Tuesday, June 16, 2015

Why we politely ask for a deck first

When founders reach out to us to pitch us for an investment, they usually have a fundraising deck which they’re happy to send over. But every so often it also happens that a founder wants to set up a call or a meeting before sending over any material. In these cases I usually ask the founder if he or she could send us a deck first, with a view to have a call or meeting as a potential second step. But every time I do this, it makes me feel uncomfortable because I don’t want to come across as impolite, arrogant or unapproachable. In this post I’d like to give some background on how we work, which will hopefully make it easier to understand our behavior in the scenario I described above.

I have understanding for founders who want to walk us through their story and vision rather than sending over some slides. A startup is a founder’s baby which they often have a deeply emotional relationship with, and it’s understandable that when they pitch it, they want to leave the best possible first impression. It’s also understandable that founders want to get to know us first and learn more about us before sending us confidential information. What’s more, most founders are very smart people who are great to talk to. For all these reasons, I wish we could talk to all founders who reach out to us.

But it’s impossible. In the last 90 days we’ve logged 987 potential investments in our Zendesk (which we use for deal-flow management). Even with three Associates and one Intern, we can’t talk to all of these startups. If we did, we wouldn’t have enough time to dive in deeply into sectors, do due diligences, spend time with our portfolio companies and do many other things which are important for our business.

This is why using the pitch deck as the first filter is so important for us. When we go through a deck, a couple of minutes are usually enough to determine if we want to learn more. There are plenty of reasons why a company may not be the right fit for us (and Point Nine not the right partner for the company): It may be too early-stage or too late-stage. It may be a sector we’ve looked at before and aren’t excited about or it may be an area which we don’t have any expertise in. Or it may be in a field that’s too close to one of our existing portfolio companies. Most of the time when we pass quickly after having seen a deck, it doesn’t say anything about the quality of the startup and only means that the company is outside of our investment focus.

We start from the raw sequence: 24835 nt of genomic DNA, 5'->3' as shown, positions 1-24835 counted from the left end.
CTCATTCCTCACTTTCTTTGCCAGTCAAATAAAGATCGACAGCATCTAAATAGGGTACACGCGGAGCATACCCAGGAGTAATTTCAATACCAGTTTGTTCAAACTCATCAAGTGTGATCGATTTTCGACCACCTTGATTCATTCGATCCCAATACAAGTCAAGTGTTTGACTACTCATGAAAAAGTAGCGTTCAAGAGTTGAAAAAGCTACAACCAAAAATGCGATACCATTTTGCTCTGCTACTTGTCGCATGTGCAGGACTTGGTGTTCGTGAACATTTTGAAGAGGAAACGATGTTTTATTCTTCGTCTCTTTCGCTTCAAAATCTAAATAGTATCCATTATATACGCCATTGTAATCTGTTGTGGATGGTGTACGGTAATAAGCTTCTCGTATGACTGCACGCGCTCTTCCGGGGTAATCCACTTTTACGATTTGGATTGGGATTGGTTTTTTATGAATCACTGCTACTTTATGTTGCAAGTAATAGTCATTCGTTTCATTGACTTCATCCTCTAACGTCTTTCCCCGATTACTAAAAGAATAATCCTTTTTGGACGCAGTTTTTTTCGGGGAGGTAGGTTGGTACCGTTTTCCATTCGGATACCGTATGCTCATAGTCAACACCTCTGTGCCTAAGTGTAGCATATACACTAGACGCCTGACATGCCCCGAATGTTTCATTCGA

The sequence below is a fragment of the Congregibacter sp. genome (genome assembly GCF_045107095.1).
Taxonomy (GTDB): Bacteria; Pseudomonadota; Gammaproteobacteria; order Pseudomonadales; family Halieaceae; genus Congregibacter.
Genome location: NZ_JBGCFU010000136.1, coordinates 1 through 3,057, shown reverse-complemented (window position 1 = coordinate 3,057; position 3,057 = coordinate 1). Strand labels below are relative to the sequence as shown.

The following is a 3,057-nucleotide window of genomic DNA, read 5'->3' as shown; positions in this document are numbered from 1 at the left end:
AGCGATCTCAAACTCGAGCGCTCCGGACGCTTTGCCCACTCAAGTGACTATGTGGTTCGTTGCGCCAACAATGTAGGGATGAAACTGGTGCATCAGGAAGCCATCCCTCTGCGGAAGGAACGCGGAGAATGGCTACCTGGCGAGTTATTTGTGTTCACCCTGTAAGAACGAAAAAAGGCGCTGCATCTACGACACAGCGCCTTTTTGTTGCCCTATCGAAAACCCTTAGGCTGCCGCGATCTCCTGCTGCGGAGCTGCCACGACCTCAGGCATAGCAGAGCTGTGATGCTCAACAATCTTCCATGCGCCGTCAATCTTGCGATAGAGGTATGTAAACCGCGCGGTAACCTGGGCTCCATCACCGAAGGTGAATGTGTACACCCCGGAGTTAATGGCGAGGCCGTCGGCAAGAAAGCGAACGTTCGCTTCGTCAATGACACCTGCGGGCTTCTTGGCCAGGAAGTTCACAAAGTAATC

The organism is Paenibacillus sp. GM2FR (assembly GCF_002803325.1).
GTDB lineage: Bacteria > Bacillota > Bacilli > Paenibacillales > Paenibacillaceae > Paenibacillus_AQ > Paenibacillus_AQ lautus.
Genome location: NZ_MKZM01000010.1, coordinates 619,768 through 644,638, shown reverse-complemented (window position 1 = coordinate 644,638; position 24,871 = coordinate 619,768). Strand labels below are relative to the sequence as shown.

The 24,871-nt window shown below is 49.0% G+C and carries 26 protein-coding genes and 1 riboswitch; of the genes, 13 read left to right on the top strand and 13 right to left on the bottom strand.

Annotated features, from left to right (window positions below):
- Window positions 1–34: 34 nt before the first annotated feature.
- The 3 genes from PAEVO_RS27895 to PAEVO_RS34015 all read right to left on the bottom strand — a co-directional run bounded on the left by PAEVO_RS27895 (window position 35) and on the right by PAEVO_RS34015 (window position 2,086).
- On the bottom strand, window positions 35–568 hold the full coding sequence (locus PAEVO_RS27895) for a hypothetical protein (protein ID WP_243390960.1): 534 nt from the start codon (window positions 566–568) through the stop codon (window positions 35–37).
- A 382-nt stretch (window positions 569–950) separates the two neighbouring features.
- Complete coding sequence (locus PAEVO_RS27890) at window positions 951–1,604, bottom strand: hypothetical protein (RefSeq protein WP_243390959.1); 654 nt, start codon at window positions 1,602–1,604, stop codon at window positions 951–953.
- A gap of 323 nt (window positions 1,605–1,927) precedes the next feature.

Obviously our process isn’t perfect. Not taking a closer look at each incoming request means we will miss great companies (and grow our anti-portfolio). But the same is true for any other approach.

A few closing comments:

  • I know that most other VCs feel the same about this, so if you want to raise money, spending time on producing a great pitch deck is time well spent. I also think that creating a deck is a great exercise because it helps you think through each area of your business systematically.
  • Michael wrote a great post about “What should be in my fundraising slides”.
  • Don’t ask for NDAs.
  • Don't send your pitch deck to dozens of VCs. Do your research to find out which 5-10 firms look like the best fit for you and start with those.
  • You don’t have to include everything in your “teaser” deck. I would recommend to include KPIs in the deck, since these are crucial for the investor to determine if you’re at the right stage, but it’s perfectly fine to leave out sensitive information like details on your product roadmap.

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